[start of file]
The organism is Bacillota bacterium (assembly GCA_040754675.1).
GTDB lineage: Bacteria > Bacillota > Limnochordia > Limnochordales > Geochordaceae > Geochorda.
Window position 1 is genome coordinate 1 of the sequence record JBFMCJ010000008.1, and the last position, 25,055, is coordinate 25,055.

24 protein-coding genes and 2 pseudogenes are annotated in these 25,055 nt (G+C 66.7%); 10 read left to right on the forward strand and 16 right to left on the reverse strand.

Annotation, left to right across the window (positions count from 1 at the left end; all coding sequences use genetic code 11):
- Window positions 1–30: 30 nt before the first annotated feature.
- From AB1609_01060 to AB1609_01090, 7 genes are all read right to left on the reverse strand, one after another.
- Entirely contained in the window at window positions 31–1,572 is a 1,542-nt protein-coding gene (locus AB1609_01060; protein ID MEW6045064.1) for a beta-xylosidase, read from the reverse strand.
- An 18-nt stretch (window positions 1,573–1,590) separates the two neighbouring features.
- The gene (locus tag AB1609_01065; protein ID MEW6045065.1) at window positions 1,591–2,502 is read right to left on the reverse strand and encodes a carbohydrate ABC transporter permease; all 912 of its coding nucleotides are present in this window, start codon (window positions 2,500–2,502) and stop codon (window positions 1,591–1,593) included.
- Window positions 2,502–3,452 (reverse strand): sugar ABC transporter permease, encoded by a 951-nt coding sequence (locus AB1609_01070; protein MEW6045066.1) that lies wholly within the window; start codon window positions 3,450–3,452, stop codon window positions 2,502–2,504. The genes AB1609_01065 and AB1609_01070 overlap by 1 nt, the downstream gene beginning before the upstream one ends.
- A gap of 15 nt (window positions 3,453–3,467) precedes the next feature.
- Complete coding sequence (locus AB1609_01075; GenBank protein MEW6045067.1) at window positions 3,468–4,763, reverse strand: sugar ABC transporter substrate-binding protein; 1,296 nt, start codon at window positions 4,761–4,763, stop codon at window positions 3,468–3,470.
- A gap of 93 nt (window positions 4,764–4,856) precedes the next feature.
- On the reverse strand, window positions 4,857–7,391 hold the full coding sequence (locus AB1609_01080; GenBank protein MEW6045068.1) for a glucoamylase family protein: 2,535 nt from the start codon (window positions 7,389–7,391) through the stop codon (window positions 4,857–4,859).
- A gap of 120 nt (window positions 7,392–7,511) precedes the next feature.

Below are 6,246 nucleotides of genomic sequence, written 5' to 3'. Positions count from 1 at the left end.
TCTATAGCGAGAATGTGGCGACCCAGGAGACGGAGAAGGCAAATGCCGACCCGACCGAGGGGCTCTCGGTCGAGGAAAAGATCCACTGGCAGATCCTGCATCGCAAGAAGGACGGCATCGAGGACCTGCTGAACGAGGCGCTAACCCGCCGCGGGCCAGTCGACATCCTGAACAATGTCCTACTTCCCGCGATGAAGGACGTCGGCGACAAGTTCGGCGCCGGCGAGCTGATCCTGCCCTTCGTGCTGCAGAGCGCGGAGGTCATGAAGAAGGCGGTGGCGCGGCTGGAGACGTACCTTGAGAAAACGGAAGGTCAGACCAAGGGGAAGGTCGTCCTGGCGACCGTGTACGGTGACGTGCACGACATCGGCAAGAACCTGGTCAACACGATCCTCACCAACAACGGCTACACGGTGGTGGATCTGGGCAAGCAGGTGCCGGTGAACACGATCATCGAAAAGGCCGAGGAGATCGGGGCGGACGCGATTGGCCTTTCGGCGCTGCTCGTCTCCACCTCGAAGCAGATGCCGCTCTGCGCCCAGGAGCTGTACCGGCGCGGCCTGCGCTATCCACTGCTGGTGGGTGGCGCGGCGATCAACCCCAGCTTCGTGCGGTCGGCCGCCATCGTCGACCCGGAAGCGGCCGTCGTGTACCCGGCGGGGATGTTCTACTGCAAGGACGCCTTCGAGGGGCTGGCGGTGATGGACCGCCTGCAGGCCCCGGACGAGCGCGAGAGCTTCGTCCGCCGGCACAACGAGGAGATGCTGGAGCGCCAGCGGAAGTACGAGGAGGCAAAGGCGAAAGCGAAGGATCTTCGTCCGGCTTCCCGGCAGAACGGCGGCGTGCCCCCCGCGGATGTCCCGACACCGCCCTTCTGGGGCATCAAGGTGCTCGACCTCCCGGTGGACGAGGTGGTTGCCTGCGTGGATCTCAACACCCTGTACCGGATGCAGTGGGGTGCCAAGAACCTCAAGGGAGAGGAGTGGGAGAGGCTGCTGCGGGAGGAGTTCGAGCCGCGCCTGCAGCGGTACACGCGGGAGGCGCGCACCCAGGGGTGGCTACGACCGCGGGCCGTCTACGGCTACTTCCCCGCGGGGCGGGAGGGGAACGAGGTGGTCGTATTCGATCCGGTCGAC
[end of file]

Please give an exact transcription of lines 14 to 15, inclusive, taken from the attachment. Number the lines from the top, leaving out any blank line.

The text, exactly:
- A gap of 93 nt (window positions 4,764–4,856) precedes the next feature.
- On the reverse strand, window positions 4,857–7,391 hold the full coding sequence (locus AB1609_01080; GenBank protein MEW6045068.1) for a glucoamylase family protein: 2,535 nt from the start codon (window positions 7,389–7,391) through the stop codon (window positions 4,857–4,859).